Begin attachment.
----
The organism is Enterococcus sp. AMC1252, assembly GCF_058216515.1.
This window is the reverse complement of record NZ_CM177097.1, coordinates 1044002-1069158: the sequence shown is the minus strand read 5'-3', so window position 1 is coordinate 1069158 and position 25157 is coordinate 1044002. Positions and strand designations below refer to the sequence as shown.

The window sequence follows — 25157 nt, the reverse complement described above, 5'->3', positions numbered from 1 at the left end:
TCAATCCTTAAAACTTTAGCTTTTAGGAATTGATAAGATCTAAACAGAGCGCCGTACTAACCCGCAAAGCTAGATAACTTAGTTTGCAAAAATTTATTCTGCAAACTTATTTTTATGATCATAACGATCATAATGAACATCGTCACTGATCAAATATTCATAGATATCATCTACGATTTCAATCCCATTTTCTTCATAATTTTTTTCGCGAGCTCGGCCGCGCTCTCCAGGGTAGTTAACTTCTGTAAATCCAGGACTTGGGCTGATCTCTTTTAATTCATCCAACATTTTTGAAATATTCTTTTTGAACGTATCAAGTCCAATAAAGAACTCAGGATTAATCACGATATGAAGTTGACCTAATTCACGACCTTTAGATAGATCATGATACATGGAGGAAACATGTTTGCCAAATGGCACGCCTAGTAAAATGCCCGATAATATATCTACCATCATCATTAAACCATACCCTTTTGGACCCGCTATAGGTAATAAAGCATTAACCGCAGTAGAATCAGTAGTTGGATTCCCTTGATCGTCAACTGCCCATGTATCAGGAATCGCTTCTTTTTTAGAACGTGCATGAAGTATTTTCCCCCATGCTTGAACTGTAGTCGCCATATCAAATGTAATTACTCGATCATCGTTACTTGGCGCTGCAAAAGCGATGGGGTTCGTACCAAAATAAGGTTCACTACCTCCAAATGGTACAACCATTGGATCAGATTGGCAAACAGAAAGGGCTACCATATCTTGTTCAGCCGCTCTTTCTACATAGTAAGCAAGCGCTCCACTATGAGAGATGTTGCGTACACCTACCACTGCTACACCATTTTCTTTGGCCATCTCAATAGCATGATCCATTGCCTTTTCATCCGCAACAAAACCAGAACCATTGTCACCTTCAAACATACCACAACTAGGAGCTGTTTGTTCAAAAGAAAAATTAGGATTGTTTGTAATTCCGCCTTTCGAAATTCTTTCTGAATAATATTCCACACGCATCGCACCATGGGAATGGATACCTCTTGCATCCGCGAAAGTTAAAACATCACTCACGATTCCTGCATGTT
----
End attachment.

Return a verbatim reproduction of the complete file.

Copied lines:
The organism is Enterococcus sp. AMC1252, assembly GCF_058216515.1.
This window is the reverse complement of record NZ_CM177097.1, coordinates 1044002-1069158: the sequence shown is the minus strand read 5'-3', so window position 1 is coordinate 1069158 and position 25157 is coordinate 1044002. Positions and strand designations below refer to the sequence as shown.

The window sequence follows — 25157 nt, the reverse complement described above, 5'->3', positions numbered from 1 at the left end:
TCAATCCTTAAAACTTTAGCTTTTAGGAATTGATAAGATCTAAACAGAGCGCCGTACTAACCCGCAAAGCTAGATAACTTAGTTTGCAAAAATTTATTCTGCAAACTTATTTTTATGATCATAACGATCATAATGAACATCGTCACTGATCAAATATTCATAGATATCATCTACGATTTCAATCCCATTTTCTTCATAATTTTTTTCGCGAGCTCGGCCGCGCTCTCCAGGGTAGTTAACTTCTGTAAATCCAGGACTTGGGCTGATCTCTTTTAATTCATCCAACATTTTTGAAATATTCTTTTTGAACGTATCAAGTCCAATAAAGAACTCAGGATTAATCACGATATGAAGTTGACCTAATTCACGACCTTTAGATAGATCATGATACATGGAGGAAACATGTTTGCCAAATGGCACGCCTAGTAAAATGCCCGATAATATATCTACCATCATCATTAAACCATACCCTTTTGGACCCGCTATAGGTAATAAAGCATTAACCGCAGTAGAATCAGTAGTTGGATTCCCTTGATCGTCAACTGCCCATGTATCAGGAATCGCTTCTTTTTTAGAACGTGCATGAAGTATTTTCCCCCATGCTTGAACTGTAGTCGCCATATCAAATGTAATTACTCGATCATCGTTACTTGGCGCTGCAAAAGCGATGGGGTTCGTACCAAAATAAGGTTCACTACCTCCAAATGGTACAACCATTGGATCAGATTGGCAAACAGAAAGGGCTACCATATCTTGTTCAGCCGCTCTTTCTACATAGTAAGCAAGCGCTCCACTATGAGAGATGTTGCGTACACCTACCACTGCTACACCATTTTCTTTGGCCATCTCAATAGCATGATCCATTGCCTTTTCATCCGCAACAAAACCAGAACCATTGTCACCTTCAAACATACCACAACTAGGAGCTGTTTGTTCAAAAGAAAAATTAGGATTGTTTGTAATTCCGCCTTTCGAAATTCTTTCTGAATAATATTCCACACGCATCGCACCATGGGAATGGATACCTCTTGCATCCGCGAAAGTTAAAACATCACTCACGATTCCTGCATGTT